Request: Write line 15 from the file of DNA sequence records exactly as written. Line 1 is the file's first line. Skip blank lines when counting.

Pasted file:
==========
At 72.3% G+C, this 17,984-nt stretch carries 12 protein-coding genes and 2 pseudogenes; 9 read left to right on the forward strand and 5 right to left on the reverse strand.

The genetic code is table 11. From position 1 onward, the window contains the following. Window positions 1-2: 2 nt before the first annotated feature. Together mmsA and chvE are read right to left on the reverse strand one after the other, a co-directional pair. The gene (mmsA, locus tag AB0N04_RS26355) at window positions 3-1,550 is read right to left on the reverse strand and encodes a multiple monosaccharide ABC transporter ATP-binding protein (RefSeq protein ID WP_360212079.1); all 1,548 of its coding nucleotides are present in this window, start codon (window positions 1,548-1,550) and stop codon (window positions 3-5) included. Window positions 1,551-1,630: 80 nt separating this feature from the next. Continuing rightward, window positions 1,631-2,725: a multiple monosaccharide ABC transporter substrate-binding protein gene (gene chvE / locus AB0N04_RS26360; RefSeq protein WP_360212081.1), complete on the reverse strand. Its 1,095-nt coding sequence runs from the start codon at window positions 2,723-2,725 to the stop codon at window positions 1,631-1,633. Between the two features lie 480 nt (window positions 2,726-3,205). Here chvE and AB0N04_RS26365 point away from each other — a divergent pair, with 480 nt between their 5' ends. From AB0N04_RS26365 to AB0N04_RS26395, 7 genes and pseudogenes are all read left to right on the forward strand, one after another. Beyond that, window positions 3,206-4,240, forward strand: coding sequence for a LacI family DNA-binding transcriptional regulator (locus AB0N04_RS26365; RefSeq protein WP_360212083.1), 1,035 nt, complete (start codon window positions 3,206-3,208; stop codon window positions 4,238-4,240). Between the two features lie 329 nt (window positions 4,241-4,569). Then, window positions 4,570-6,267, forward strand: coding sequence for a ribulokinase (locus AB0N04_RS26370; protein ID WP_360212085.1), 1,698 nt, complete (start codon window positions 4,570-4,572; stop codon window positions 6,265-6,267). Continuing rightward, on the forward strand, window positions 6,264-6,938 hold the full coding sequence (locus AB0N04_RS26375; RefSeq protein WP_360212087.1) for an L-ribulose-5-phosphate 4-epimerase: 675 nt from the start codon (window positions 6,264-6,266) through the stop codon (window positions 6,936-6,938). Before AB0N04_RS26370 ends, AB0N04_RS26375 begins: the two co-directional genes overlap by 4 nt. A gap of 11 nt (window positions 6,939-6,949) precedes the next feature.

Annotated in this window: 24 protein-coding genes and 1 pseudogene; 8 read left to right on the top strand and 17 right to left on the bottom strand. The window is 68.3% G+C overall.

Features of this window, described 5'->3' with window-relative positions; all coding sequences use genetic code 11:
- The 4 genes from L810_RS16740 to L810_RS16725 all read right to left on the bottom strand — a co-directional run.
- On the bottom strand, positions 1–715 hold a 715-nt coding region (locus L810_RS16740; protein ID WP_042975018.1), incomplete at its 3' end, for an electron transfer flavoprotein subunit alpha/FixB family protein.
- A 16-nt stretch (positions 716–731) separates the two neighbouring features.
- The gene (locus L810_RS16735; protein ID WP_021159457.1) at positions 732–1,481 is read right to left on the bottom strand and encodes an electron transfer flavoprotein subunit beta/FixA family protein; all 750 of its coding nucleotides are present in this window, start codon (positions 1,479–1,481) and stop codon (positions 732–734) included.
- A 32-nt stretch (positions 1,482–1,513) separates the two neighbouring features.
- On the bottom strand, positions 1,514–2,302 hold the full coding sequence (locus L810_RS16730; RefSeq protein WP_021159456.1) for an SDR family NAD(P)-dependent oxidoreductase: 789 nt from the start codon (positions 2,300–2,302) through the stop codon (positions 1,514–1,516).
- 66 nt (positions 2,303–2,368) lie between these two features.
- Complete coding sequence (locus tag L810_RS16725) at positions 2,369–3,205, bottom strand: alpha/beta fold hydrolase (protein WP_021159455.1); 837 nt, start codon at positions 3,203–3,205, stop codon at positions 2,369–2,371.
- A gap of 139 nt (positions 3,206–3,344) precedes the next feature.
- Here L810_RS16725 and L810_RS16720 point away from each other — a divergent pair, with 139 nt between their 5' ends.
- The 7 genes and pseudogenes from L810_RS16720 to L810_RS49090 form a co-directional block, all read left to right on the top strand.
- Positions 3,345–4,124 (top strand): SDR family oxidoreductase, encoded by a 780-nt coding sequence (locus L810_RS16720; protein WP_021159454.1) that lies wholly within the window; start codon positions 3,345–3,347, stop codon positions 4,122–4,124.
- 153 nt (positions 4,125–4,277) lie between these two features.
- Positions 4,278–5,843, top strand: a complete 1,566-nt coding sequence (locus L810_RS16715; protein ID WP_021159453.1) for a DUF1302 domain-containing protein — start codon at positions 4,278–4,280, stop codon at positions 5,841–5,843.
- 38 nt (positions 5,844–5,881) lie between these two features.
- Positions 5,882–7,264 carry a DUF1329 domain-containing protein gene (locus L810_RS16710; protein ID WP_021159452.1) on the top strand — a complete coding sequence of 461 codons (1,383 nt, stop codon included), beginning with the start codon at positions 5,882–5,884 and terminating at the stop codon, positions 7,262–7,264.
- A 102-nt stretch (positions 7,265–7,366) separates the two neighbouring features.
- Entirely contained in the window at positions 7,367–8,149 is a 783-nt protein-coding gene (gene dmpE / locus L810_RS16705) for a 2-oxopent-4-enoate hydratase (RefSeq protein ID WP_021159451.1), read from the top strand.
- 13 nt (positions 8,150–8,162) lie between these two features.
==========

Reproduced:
- The 7 genes and pseudogenes from L810_RS16720 to L810_RS49090 form a co-directional block, all read left to right on the top strand.